i’ve been seeing some discussion of trans visibility today and for a while before now (particularly since the trans day of visibility) and i have some thoughts on that
i’ve seen some people calling for and celebrating the visibility of trans people in online communities, popular culture, and general discourse. i think the general desire behind these posts is for trans people to be included and accepted in mainstream and alternative cultures without having to hide their transness.
part of the response to these posts has been the reminder (mostly from trans women as far as i’ve seen) that visibility can be detrimental, that in a society that hates you visibility is inherently a risk and shouldn’t be pushed on anyone. anyone visibly gender non-conforming is in danger of significant consequences. there’s also the point that trans women in particular are very used to visibility in media, but that visibility comes with ridicule, hate and violence, because it overwhelmingly presents caricatures to be treated as the butt of a joke, or something to be afraid of. the basic point behind these posts is that “awareness/fighting erasure” shouldn’t be treated as an important goal relative to material forms of support, active efforts to reduce the high rates of violence and poverty experienced by trans people. which is a really good and important point!!
both of these arguments have felt a little reductive to me though… i’ve been trying to put my finger on it for a while but i felt like visibility and support weren’t mutually exclusive. in fact i think it’s really hard to get widespread support without visibility - but it has to be visibility that comes with respect, understanding and acceptance, is the thing. just fighting erasure on its own doesn’t do much except for the least materially marginalized of us, and like people have said, being invisible can be much preferable when visibility means violence. it’s also important that visibility isn’t the end in itself, but is used as a means to gather support: visibility not just for the existence of trans bodies, but visibility of the system that exploits and abuses trans people, and the efforts that can be made to change it. it has to be inclusive visibility - inclusive of non-binary people, people of color, non-western people, disabled people, homeless people, people who aren’t conventionally attractive, people who don’t conform to western binary gender norms, people who don’t conform to western ideas of queerness - where everyone included is in control of what’s being said about them.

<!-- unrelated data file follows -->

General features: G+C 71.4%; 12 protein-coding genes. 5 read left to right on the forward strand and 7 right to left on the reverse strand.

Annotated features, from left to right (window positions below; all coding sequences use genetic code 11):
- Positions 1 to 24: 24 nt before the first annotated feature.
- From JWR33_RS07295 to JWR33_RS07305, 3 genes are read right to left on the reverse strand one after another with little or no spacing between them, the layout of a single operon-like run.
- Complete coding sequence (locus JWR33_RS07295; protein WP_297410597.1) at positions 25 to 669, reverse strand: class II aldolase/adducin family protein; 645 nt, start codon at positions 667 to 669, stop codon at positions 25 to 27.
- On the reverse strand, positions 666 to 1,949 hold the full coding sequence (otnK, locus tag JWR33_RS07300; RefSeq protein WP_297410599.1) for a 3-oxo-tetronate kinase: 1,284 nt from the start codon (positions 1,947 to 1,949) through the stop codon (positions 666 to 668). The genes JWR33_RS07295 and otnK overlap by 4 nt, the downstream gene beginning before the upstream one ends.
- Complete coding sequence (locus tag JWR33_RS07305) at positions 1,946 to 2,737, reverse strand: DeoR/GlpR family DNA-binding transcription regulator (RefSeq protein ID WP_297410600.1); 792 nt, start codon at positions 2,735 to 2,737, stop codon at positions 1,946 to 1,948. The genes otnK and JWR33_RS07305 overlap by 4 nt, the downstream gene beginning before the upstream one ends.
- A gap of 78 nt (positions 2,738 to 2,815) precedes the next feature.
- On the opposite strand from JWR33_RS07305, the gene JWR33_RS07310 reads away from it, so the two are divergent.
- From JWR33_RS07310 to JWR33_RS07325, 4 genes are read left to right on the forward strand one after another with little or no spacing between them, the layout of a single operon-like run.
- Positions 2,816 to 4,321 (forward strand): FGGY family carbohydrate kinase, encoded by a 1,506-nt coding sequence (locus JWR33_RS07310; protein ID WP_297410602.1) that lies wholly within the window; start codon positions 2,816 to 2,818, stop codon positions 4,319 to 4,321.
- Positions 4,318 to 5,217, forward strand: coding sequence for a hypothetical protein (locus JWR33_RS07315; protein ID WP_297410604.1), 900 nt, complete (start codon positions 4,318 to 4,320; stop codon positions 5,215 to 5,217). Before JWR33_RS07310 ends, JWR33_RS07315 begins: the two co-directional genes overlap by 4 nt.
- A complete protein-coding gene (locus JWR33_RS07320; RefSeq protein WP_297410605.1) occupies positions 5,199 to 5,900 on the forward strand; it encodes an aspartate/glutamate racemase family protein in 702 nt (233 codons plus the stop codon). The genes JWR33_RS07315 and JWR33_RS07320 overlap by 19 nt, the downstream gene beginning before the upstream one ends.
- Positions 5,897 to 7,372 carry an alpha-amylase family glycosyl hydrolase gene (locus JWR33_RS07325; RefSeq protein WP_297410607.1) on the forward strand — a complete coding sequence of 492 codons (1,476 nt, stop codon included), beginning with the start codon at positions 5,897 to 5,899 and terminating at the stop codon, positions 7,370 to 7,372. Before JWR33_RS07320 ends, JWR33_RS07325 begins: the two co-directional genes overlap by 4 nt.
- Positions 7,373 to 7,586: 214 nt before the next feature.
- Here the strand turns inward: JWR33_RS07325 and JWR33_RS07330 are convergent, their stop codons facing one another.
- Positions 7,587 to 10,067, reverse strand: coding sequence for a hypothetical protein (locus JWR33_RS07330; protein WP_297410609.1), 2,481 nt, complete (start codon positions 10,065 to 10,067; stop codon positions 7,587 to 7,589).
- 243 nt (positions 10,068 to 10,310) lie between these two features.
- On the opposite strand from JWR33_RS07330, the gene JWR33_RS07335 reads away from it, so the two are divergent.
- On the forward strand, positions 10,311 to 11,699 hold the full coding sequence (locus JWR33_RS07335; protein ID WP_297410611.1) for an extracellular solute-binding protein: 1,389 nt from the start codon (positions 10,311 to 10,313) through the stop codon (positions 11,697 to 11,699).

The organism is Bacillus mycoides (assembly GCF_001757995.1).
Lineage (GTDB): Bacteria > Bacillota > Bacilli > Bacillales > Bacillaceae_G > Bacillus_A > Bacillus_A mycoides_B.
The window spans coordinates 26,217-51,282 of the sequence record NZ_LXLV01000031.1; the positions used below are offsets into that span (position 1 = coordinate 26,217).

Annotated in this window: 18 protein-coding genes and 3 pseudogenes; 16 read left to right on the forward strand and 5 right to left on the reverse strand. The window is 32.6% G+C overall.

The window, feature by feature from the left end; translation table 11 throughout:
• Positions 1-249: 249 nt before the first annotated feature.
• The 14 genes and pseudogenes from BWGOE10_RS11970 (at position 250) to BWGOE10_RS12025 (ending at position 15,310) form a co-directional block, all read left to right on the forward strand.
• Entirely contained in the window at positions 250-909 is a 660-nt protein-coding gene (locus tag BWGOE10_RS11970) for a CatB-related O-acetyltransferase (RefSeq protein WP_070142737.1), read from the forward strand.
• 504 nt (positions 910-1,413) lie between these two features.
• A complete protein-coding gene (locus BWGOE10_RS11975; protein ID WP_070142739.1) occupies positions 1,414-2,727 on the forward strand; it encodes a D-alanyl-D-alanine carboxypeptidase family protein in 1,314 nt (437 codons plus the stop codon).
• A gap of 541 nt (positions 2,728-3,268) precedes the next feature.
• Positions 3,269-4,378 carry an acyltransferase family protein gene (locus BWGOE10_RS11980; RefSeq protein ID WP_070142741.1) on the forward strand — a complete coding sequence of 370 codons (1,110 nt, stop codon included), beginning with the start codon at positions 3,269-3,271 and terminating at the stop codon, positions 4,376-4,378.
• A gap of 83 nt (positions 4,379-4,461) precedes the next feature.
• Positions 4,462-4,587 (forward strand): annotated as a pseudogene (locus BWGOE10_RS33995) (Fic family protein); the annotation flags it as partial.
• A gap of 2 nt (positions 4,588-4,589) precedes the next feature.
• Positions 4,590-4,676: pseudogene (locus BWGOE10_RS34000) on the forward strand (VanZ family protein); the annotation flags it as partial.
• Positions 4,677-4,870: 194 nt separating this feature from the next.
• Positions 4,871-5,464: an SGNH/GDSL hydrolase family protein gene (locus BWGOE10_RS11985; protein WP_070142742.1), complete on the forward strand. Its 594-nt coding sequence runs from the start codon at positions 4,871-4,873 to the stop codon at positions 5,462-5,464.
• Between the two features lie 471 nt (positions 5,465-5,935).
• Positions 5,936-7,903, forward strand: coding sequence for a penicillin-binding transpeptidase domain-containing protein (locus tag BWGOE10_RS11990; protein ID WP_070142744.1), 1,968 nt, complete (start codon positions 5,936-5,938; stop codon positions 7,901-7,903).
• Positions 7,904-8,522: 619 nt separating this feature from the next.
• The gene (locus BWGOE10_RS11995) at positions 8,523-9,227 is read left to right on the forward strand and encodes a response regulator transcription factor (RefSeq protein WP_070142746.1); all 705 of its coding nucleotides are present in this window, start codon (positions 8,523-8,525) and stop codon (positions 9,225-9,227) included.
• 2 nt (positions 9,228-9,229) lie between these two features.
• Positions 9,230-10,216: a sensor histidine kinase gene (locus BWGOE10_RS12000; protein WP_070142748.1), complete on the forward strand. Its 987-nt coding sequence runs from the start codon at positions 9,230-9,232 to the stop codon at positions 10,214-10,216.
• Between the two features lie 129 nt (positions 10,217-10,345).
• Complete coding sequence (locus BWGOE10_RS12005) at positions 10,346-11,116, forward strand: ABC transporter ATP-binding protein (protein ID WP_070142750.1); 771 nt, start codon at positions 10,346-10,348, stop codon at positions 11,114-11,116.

so i think what it comes down to for me, as i see it, is that the conversation is being unproductively framed as visibility vs. real change, when imo the conversation should be framed as good visibility vs. bad visibility. what forms of trans visibility are actual vehicles of positive change that prioritize the members of our community who are most marginalized and at risk? what forms of trans visibility just play into harmful societal narratives, or lift up some trans people at the expense of others (the sort of “hey we’re not like the weird ones, we’re normal like you!” kind of thing), or fail to deal with actual material issues? i feel like that’s what’s important to work on and seeing people dancing around it is frustrating me.
this is rebloggable + i’m open to discussion, criticism, etc. but i think cis people should stay out of the conversation, though they’re welcome to listen and to ask questions about how they can help.
(disclaimers: i’m nonbinary + transfeminine, medically and socially
pre-transition, i’ve been out on tumblr and to a few friends for almost a
year, just recently came out to my parents who have been awkward or
difficult a lot of the time but are trying to be supportive. i’m white,
american, abled, and a 21 year old college student in a pretty good
financial situation. my experiences of transphobia/transmisogyny are
mostly indirect, caused by living in a transphobic culture rather than
being directly identified as trans and mistreated for it. so that’s the
perspective i’m coming from right now. i won’t pretend to have
experiences i don’t have, but i do think i have plenty of reason to
worry about myself for the future, and to worry about my friends and
community right now.)